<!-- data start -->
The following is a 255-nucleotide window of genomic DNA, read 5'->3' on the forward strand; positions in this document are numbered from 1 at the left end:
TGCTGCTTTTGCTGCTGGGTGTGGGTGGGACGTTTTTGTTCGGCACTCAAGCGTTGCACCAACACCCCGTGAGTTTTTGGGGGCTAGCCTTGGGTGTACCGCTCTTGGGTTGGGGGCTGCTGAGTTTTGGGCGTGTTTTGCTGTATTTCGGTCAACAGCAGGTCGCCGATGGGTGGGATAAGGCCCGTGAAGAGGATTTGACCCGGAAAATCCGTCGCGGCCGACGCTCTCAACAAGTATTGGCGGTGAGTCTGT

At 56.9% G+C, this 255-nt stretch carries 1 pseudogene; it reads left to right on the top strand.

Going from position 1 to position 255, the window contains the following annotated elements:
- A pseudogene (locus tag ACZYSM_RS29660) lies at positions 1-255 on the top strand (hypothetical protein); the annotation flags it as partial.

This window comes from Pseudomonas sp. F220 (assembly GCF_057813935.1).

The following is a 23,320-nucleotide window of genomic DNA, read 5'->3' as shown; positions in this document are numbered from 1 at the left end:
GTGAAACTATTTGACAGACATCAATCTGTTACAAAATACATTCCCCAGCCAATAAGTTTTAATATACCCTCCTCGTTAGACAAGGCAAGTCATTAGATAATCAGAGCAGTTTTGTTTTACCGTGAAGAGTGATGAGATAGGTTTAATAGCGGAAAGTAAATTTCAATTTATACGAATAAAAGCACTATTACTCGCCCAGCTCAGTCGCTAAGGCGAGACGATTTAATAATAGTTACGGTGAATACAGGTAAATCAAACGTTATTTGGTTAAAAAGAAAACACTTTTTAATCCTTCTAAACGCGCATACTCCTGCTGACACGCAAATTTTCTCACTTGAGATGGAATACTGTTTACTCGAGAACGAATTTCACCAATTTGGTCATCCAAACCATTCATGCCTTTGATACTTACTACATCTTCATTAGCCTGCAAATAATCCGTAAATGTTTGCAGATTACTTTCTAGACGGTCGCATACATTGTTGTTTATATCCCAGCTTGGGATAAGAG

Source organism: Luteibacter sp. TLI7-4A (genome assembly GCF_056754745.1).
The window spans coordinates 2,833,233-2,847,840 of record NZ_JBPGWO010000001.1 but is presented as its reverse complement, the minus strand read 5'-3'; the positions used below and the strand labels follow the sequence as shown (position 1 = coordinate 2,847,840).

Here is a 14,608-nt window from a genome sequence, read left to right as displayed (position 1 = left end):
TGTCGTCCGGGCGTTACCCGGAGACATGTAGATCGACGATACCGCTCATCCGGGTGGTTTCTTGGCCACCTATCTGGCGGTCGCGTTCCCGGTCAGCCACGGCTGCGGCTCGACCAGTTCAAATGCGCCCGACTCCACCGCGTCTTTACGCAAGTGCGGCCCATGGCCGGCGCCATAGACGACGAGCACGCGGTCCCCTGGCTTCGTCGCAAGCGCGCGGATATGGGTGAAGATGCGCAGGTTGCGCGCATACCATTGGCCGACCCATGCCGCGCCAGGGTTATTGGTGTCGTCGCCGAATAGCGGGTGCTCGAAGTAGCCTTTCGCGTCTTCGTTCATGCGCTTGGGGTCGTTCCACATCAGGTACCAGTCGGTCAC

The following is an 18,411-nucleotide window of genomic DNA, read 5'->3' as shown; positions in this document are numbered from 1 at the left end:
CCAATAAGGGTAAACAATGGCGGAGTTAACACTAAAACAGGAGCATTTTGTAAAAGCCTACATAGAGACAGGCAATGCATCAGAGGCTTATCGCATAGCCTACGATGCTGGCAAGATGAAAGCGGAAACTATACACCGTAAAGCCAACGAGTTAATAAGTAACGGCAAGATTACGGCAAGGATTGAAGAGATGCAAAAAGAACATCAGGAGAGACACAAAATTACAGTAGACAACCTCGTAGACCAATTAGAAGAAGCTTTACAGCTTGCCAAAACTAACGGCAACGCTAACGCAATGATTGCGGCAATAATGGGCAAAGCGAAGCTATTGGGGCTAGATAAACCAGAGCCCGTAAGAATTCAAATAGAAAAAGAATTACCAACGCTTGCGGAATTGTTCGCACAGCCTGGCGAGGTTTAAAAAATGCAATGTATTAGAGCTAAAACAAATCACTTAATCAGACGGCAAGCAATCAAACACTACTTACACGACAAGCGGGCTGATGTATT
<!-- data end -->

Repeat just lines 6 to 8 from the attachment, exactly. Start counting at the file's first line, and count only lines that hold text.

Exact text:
This window comes from Pseudomonas sp. F220 (assembly GCF_057813935.1).

The following is a 23,320-nucleotide window of genomic DNA, read 5'->3' as shown; positions in this document are numbered from 1 at the left end:
GTGAAACTATTTGACAGACATCAATCTGTTACAAAATACATTCCCCAGCCAATAAGTTTTAATATACCCTCCTCGTTAGACAAGGCAAGTCATTAGATAATCAGAGCAGTTTTGTTTTACCGTGAAGAGTGATGAGATAGGTTTAATAGCGGAAAGTAAATTTCAATTTATACGAATAAAAGCACTATTACTCGCCCAGCTCAGTCGCTAAGGCGAGACGATTTAATAATAGTTACGGTGAATACAGGTAAATCAAACGTTATTTGGTTAAAAAGAAAACACTTTTTAATCCTTCTAAACGCGCATACTCCTGCTGACACGCAAATTTTCTCACTTGAGATGGAATACTGTTTACTCGAGAACGAATTTCACCAATTTGGTCATCCAAACCATTCATGCCTTTGATACTTACTACATCTTCATTAGCCTGCAAATAATCCGTAAATGTTTGCAGATTACTTTCTAGACGGTCGCATACATTGTTGTTTATATCCCAGCTTGGGATAAGAG